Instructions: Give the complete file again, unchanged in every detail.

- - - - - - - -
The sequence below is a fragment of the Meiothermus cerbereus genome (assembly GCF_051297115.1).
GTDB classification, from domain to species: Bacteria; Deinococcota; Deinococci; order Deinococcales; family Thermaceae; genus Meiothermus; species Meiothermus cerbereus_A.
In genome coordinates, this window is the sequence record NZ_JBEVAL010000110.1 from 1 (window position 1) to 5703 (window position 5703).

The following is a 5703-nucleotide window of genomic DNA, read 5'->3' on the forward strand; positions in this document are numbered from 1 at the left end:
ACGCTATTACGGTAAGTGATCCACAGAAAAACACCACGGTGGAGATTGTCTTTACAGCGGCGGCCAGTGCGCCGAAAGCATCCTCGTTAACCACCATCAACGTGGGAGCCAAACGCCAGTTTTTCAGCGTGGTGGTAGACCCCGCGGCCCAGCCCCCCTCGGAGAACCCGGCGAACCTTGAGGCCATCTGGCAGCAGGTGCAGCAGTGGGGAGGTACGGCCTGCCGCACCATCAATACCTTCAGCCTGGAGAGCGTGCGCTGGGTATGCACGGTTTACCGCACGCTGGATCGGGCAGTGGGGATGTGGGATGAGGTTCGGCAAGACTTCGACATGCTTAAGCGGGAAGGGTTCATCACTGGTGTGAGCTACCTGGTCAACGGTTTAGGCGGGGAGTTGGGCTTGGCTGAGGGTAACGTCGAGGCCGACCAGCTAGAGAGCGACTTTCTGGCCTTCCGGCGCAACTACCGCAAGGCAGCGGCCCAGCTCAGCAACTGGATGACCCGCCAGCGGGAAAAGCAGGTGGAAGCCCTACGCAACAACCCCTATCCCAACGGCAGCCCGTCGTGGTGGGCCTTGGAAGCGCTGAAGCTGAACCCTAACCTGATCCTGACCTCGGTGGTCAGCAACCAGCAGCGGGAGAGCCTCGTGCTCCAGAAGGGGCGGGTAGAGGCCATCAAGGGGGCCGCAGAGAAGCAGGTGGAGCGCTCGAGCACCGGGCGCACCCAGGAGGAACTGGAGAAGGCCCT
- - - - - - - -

The sequence below is a fragment of the Meiothermus cerbereus genome (assembly GCF_051297115.1).
GTDB classification, from domain to species: Bacteria; Deinococcota; Deinococci; order Deinococcales; family Thermaceae; genus Meiothermus; species Meiothermus cerbereus_A.
In genome coordinates, this window is the sequence record NZ_JBEVAL010000110.1 from 1 (window position 1) to 5703 (window position 5703).

The following is a 5703-nucleotide window of genomic DNA, read 5'->3' on the forward strand; positions in this document are numbered from 1 at the left end:
ACGCTATTACGGTAAGTGATCCACAGAAAAACACCACGGTGGAGATTGTCTTTACAGCGGCGGCCAGTGCGCCGAAAGCATCCTCGTTAACCACCATCAACGTGGGAGCCAAACGCCAGTTTTTCAGCGTGGTGGTAGACCCCGCGGCCCAGCCCCCCTCGGAGAACCCGGCGAACCTTGAGGCCATCTGGCAGCAGGTGCAGCAGTGGGGAGGTACGGCCTGCCGCACCATCAATACCTTCAGCCTGGAGAGCGTGCGCTGGGTATGCACGGTTTACCGCACGCTGGATCGGGCAGTGGGGATGTGGGATGAGGTTCGGCAAGACTTCGACATGCTTAAGCGGGAAGGGTTCATCACTGGTGTGAGCTACCTGGTCAACGGTTTAGGCGGGGAGTTGGGCTTGGCTGAGGGTAACGTCGAGGCCGACCAGCTAGAGAGCGACTTTCTGGCCTTCCGGCGCAACTACCGCAAGGCAGCGGCCCAGCTCAGCAACTGGATGACCCGCCAGCGGGAAAAGCAGGTGGAAGCCCTACGCAACAACCCCTATCCCAACGGCAGCCCGTCGTGGTGGGCCTTGGAAGCGCTGAAGCTGAACCCTAACCTGATCCTGACCTCGGTGGTCAGCAACCAGCAGCGGGAGAGCCTCGTGCTCCAGAAGGGGCGGGTAGAGGCCATCAAGGGGGCCGCAGAGAAGCAGGTGGAGCGCTCGAGCACCGGGCGCACCCAGGAGGAACTGGAGAAGGCCCT